If you are leaving li ion batteries off of charge, then the best way to store them is to discharge them to approximately 40% of charge and let them sit that way. Don't ask me why the 40% number, it is just the number that the cell manufacturers give to us. There must be some scientific formula, with this 40% number, that helps to either prolong the self-discharge or deter it in some manner.

Does this still hold true? I was told to try and never let my Li Ion batts discharge more than 20% and to completely charge them before putting them alway... its a bit impractical for us to try and discharge our batts to 40% when we literally don't know when our next day will be. So what is the best way to handle this????

My original question upon finding this thread was to find the best solution on my battery rotation (especially in 24v or 12vParallel)? Should I use two older batteries together and two newer batts together or new and old at the same time?


Hi Alfeo,

Yes, this will always hold true for lithium ion batteries. Like you mentioned, it is virtually impossible for you to know exactly where 40% is, but do your best to be around the 50% mark. As far as the "20%" that you were referring to, I don't know where that came from, but I highly don't think that is true. For all intents and purposes, a lithium ion battery will only self-discharge around 1% per month, so you would need to let it sit around for 18+ months to let it self-dishcarge 20%. Now if someone is telling you not to use the battery for more than 20%, then that is really out of the ballpark. How would you be able to really use your battery if you cannot use it more than 20%? The other best way to store the battery is on the charger.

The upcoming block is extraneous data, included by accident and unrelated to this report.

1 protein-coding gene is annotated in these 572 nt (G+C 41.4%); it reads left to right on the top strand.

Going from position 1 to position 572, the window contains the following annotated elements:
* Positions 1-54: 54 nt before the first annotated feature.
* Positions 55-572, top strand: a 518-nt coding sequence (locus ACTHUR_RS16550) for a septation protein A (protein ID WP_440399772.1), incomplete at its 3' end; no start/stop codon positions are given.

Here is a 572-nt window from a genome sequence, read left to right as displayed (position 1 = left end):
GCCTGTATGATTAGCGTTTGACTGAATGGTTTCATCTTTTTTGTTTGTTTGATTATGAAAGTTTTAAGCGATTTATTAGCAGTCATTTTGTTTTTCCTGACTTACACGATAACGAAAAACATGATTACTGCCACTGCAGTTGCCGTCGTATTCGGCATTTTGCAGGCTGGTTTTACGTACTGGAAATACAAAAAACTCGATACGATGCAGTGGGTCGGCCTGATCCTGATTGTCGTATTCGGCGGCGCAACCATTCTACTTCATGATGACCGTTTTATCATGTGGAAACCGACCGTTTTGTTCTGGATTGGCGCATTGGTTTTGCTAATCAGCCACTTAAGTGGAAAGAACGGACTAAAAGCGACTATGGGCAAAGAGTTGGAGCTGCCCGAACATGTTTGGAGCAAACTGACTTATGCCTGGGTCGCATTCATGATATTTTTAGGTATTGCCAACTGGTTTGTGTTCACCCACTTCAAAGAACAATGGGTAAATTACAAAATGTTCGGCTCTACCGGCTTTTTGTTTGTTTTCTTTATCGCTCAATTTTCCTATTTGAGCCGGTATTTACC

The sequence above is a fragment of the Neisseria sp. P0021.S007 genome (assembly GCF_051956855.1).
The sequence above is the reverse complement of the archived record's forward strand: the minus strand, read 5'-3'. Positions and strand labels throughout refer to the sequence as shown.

When we are referring to discharging a battery to 40% and leave it off charge, this is typically for a situation where you will not be using the battery for extended periods of time.......say 6 months or more. So, this is not an everyday thing to do.

As far as batteries of different ages, I would try and keep the same aged batteries together when using them. Most pieces of equipment do not know the age or run-time of each individual battery and will only draw from the battery/batteries based on the voltage. An older battery will have a lower voltage and the voltage will drop off quicker, so the piece of equipment would pull power from the stronger battery most of the time, until the voltage levels meet.

Hope that helps.

Paul
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#12 Alfeo Dixon SOC

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Posted 19 September 2011 - 09:31 PM

As far as the "20%" that you were referring to, I don't know where that came from, but I highly don't think that is true. For all intents and purposes, a lithium ion battery will only self-discharge around 1% per month, so you would need to let it sit around for 18+ months to let it self-dishcarge 20%. Now if someone is telling you not to use the battery for more than 20%, then that is really out of the ballpark. How would you be able to really use your battery if you cannot use it more than 20%? The other best way to store the battery is on the charger.

I guess I used the wrong terminology... what I meant to say, is that I was told that it is bad to keep using your batteries below 20% of charge until completely drained.
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#13 pauldudeck

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Posted 20 September 2011 - 02:33 PM

Hi Alfeo,

No, this is not true and if a battery company is telling you this, then you are paying for a battery that you can only use 80% of. All Lithium Ion batteries should have a low voltage shut-off circuit in them, usually around 10-10.5V. This will prevent the battery from over-discharging. If you did not know already, if you over-discharge a lithium ion battery one time, you can kill it. This is another one of the disadvantages of lithium ion. A NiCad or NiMH cell can be over-discharged, for all intents and purposes, many times without affecting the run-time or life.

Regards,
Paul